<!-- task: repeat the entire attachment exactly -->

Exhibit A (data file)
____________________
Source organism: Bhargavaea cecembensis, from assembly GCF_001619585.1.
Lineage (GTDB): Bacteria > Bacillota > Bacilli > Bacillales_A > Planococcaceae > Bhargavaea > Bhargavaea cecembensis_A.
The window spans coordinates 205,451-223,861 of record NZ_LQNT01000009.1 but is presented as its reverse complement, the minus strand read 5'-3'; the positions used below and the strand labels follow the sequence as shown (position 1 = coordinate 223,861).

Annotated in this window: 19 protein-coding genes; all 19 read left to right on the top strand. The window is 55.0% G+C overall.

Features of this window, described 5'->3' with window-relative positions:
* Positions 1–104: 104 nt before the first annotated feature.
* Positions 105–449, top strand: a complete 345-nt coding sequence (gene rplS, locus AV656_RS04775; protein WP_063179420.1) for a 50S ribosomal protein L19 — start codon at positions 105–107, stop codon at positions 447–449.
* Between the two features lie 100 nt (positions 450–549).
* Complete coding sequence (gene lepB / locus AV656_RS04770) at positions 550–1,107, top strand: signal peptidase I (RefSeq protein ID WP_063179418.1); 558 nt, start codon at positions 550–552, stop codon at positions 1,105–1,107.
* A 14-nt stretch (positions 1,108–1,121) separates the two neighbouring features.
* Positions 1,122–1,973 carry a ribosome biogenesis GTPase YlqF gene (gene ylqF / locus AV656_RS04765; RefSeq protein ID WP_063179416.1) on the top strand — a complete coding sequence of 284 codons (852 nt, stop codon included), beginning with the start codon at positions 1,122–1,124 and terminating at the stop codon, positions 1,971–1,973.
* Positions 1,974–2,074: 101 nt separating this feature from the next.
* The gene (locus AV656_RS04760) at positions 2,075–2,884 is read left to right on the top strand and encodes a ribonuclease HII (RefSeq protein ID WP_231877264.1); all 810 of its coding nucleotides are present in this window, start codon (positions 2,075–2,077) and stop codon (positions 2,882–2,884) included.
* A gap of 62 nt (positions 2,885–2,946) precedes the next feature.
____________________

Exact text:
Source organism: Bhargavaea cecembensis, from assembly GCF_001619585.1.
Lineage (GTDB): Bacteria > Bacillota > Bacilli > Bacillales_A > Planococcaceae > Bhargavaea > Bhargavaea cecembensis_A.
The window spans coordinates 205,451-223,861 of record NZ_LQNT01000009.1 but is presented as its reverse complement, the minus strand read 5'-3'; the positions used below and the strand labels follow the sequence as shown (position 1 = coordinate 223,861).

Annotated in this window: 19 protein-coding genes; all 19 read left to right on the top strand. The window is 55.0% G+C overall.

Features of this window, described 5'->3' with window-relative positions:
* Positions 1–104: 104 nt before the first annotated feature.
* Positions 105–449, top strand: a complete 345-nt coding sequence (gene rplS, locus AV656_RS04775; protein WP_063179420.1) for a 50S ribosomal protein L19 — start codon at positions 105–107, stop codon at positions 447–449.
* Between the two features lie 100 nt (positions 450–549).
* Complete coding sequence (gene lepB / locus AV656_RS04770) at positions 550–1,107, top strand: signal peptidase I (RefSeq protein ID WP_063179418.1); 558 nt, start codon at positions 550–552, stop codon at positions 1,105–1,107.
* A 14-nt stretch (positions 1,108–1,121) separates the two neighbouring features.
* Positions 1,122–1,973 carry a ribosome biogenesis GTPase YlqF gene (gene ylqF / locus AV656_RS04765; RefSeq protein ID WP_063179416.1) on the top strand — a complete coding sequence of 284 codons (852 nt, stop codon included), beginning with the start codon at positions 1,122–1,124 and terminating at the stop codon, positions 1,971–1,973.
* Positions 1,974–2,074: 101 nt separating this feature from the next.
* The gene (locus AV656_RS04760) at positions 2,075–2,884 is read left to right on the top strand and encodes a ribonuclease HII (RefSeq protein ID WP_231877264.1); all 810 of its coding nucleotides are present in this window, start codon (positions 2,075–2,077) and stop codon (positions 2,882–2,884) included.
* A gap of 62 nt (positions 2,885–2,946) precedes the next feature.